Billed as his only UK festival appearance next year, Stewart will top the festival bill on the Sunday night. Last year saw Queen + Adam Lambert play the same slot, with Fleetwood Mac gracing it the year before that.
Rod Stewart says of the news: “I have been very lucky to have played many of the world’s finest venues and festivals – but never played the legendary IOW Festival. I am so excited to put that right. June can’t come round soon enough.”
Isle of Wight Festival Promoter, John Giddings adds: “I’ve wanted Rod Stewart to play at the festival for a number of years – he’s an incredible icon with a career that’s spanned over five decades so it’s impossible to not be a fan. On Sunday night he’ll bring an incredible energy to create an unforgettable moment.”
Isle of Wight festival originally ran between 1968 and 1970 before being revived in 2002. This year’s festival saw 58,000 attend to see headline sets from Status Quo, Faithless, Stereophonics, The Who, Richard Ashcroft, Queen + Adam Lambert and Ocean Colour Scene. Other past headliners include David Bowie, Foo Fighters, The Killers, Blur, Fleetwood Mac and The Rolling Stone
The band are only allowed to support the hit maker on tour if they follow his strict rules
SIR Rod Stewart’s daughter has revealed her old man runs a tight ship on tour — and that being sensible has replaced any wild rock ’n roll antics.
Ruby is currently making waves with pal Alyssa Bonagura as country rock duo The Sisterhood.
They’re on the road with Sir Rod as the Maggie May star’s opening act.
Ruby, 29, said: “One of the things on tour is that you can feel like you’re a little bit rundown or you’re losing your voice.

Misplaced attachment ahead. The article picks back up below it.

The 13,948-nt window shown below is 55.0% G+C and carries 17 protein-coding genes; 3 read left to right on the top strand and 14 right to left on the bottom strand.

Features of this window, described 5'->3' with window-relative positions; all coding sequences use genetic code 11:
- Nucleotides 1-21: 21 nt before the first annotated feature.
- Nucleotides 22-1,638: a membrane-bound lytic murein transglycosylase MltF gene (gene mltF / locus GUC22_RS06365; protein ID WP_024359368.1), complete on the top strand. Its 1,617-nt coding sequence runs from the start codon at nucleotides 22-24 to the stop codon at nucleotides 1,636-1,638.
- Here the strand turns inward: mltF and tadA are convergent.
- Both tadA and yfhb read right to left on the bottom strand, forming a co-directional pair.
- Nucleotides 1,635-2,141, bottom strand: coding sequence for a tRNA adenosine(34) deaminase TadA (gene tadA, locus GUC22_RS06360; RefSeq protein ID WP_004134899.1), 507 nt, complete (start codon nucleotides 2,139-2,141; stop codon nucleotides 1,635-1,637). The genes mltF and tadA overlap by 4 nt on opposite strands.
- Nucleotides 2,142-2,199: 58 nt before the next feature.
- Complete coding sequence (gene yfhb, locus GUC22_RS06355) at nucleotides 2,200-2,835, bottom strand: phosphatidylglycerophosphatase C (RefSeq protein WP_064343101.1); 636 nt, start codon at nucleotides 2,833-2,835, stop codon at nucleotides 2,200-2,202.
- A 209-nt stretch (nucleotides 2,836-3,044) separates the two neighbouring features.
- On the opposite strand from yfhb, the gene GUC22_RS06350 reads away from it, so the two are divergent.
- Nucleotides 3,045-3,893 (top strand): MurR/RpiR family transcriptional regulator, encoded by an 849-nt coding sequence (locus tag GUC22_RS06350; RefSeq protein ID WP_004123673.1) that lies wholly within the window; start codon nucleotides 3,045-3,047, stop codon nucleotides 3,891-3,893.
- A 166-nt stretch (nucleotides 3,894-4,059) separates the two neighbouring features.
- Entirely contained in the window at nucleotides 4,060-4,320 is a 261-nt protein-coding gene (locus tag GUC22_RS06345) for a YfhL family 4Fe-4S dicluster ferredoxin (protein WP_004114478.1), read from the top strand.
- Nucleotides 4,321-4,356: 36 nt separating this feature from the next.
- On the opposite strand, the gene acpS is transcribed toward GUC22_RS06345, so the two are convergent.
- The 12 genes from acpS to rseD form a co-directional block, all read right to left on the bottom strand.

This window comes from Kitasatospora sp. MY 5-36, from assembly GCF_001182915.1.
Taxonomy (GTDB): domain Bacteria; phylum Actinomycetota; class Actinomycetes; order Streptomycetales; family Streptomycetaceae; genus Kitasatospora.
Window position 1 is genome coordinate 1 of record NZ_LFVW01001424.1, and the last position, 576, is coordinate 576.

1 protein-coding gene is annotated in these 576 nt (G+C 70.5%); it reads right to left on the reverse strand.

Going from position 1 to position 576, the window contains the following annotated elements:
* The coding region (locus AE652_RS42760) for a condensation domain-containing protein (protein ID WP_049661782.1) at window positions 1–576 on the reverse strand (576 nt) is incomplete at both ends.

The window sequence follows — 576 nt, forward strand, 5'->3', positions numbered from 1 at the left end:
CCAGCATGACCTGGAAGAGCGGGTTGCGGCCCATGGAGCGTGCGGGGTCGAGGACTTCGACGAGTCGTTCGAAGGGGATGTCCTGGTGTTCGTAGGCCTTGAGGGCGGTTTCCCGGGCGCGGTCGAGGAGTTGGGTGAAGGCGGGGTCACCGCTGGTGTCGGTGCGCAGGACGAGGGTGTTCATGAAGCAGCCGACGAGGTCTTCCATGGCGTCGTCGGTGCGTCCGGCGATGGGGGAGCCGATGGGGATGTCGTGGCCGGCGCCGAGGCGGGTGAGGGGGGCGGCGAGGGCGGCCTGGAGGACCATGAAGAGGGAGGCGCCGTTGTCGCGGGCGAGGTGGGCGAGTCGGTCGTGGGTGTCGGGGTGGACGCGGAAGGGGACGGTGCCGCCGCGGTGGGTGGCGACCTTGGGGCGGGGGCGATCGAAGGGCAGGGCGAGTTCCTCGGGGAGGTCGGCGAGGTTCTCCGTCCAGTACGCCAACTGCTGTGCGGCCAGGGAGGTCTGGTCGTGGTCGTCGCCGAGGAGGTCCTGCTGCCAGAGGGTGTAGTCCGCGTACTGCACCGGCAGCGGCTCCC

“He has trained me to think that’s only a mental thing and you can jump that hurdle.
“And he also trained me to treat yourself like an athlete and think of your voice as a muscle.
“You need to warm up, drink a lot of water, don’t drink too much alcohol, as that dries you out — and take moments of silence on show days.”
The Sisterhood only got asked to join Rod after following his rules. Ruby, whose mum is American model Kelly Emberg, explained: “We’re always on our best behaviour.
“That’s why he hired us again. It was so funny, he sent an email saying we were really well-behaved on tour, so we’ll have you back.
“But we used to play a lot of jokes. We’d put peanuts in the band’s shoes.
“At one point my dad put chickens in their room, that was hilarious.
“But we don’t do that any more. Me and Alyssa thought about bringing all that back, but we don’t want to screw things up and lose our slot.”
Rod, 71, and The Sisterhood hit Glasgow’s SSE Hydro on December 13 — and the girls also have a gig at the city’s Oran Mor two days later.
Rod and Ruby played The Hydro’s stage on its opening night in 2013.
Ruby said: “I came on and sang one of my own songs Just One More Day, and then I sang Forever Young with him.
“I remember being backstage and they were still building it.
“All the dressing rooms didn’t have ceilings. We were the first ones there.
“And we’re excited to be coming back, then we’re doing Oran Mor in Glasgow too.
“So hopefully people see us with dad and then come to our own show.
“I’ve been doing it so long, singing with him.
“He’s always pulled me up there and made me a part of it. It doesn’t feel strange to me — it’s such an honour.
“Besides being my dad, he’s a great musician to open for.”
Ruby has also got Alyssa into Celtic, and the pair went on a behind-the-scenes tour at Parkhead earlier this year.
Alyssa said: “It was cool to go there, we sang The Fields of Athenry.
“I’d never been to a football stadium, that was really cool for me.
“Then we went to Stirling Castle. My mum’s family name is Baillie and there we figured out the Stewarts and the Baillies were together in the family tree and they went to war together.
“So it’s like we’re old souls, old friends — and we’ve come back around. We could have known each other 300 years ago.”
It’s been a rapid rise for the duo and their self-titled EP is out now.
But it’s not all been plain sailing — the musicians had to blag things when they began playing together about a year ago.
Alyssa, 28, admitted: “We’re really pleased how things are coming along, we’re just going with it.